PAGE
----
The flowers of the Skunk Cabbage are like Calla Lilies gone wild

Oh! Here's a droopy, white flower that I would love to find in my garden.

Fairy Lanterns, AKA Fairy Bells

We didn't spend all our time in the Redwoods. Barbara and I spent one afternoon checking out the views from the coast. From this overlook on a clear day all of Crescent City rides the horizon.
Barb checking out scenery details

On our last full day in Crescent City, Inez volunteered to take me out to the tide pools on Sunday morning. I was really in slub mode by then, and might have stayed in bed, but then, how often does a land locked lass get a chance to walk on the beach? I was glad I went, because once there - Auntie Barbara skipped the adventure all together - I had a great time. Inez and I no sooner rambled down the cliffs onto the sand than a surf-hunting Osprey twirled though the air overhead, looking for its breakfast.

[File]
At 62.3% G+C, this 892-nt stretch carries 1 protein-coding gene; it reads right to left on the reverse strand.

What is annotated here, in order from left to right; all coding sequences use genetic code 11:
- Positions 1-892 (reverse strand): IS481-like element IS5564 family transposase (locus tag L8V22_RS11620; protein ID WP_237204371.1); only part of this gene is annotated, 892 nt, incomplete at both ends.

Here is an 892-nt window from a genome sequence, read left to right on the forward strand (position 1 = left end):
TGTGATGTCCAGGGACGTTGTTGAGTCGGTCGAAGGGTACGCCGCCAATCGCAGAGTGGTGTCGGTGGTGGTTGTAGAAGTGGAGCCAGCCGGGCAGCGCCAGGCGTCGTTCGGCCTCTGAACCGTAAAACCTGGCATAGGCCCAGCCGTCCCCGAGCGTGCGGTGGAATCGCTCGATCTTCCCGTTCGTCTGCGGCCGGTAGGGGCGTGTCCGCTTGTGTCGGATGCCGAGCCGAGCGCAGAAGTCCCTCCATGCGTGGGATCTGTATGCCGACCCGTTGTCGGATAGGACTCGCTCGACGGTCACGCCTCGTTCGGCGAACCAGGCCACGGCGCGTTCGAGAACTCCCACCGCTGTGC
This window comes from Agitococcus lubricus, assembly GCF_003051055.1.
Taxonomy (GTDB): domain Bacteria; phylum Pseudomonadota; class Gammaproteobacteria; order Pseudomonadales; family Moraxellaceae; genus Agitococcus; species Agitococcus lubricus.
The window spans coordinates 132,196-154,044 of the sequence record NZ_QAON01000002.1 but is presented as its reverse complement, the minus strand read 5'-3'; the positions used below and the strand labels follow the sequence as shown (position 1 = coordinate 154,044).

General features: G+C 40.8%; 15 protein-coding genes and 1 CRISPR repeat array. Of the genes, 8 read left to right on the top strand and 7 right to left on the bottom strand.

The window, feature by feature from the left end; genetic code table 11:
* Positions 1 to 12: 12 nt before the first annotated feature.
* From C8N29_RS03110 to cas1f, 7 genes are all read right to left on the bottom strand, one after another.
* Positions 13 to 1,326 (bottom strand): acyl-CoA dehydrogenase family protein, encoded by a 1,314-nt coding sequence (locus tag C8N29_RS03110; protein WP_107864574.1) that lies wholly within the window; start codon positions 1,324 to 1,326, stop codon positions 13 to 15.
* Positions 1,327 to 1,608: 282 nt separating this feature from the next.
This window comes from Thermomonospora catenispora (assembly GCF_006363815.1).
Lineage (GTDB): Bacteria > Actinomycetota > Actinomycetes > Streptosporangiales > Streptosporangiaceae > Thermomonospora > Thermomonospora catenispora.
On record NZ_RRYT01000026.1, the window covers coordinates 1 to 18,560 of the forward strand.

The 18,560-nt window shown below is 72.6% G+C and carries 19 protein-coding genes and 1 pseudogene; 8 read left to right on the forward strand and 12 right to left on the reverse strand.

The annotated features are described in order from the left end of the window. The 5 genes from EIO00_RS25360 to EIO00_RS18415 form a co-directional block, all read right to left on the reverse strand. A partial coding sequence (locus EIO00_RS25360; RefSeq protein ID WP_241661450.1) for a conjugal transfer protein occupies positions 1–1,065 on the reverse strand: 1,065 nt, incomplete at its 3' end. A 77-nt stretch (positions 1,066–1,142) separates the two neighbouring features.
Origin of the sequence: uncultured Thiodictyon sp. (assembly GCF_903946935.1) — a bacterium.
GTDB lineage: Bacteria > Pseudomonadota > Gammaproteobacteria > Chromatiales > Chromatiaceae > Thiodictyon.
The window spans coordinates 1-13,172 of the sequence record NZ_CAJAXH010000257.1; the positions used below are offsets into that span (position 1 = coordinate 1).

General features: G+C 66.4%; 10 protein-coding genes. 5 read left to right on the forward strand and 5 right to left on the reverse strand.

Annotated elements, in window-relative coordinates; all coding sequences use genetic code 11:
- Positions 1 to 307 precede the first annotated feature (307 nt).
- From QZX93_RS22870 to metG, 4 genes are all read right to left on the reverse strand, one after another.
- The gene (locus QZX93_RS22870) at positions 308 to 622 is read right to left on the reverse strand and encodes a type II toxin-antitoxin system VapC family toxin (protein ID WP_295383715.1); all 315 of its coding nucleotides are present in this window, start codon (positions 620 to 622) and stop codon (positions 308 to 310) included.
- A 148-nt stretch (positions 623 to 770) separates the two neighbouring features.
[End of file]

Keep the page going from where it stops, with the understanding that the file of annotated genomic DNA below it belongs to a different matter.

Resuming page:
I took an Osprey circling above my head as a good omen

One amazing thing about the walk was that I was able to get a better look at the 'saddleback' rocks just off shore in the distance. I thought they were empty, but closer examination showed they were literally covered with nesting Common Murres, Cormorants and other seabirds.

The tide pools to the foreground, Saddleback Rock in the distance

Inez enjoying Sunday Morning in the beachy church of her choice

A rather cute, fairy-pink anemone

A pile of high & dry Black Turban snails

Tomorrow, Barb and I have to head back to civilization - I think I'm bummed.

Wednesday, April 22, 2009

North Again

[And once agian, Ms Miller is passes off the past tense as the present tense - tsk, tsk, tsk]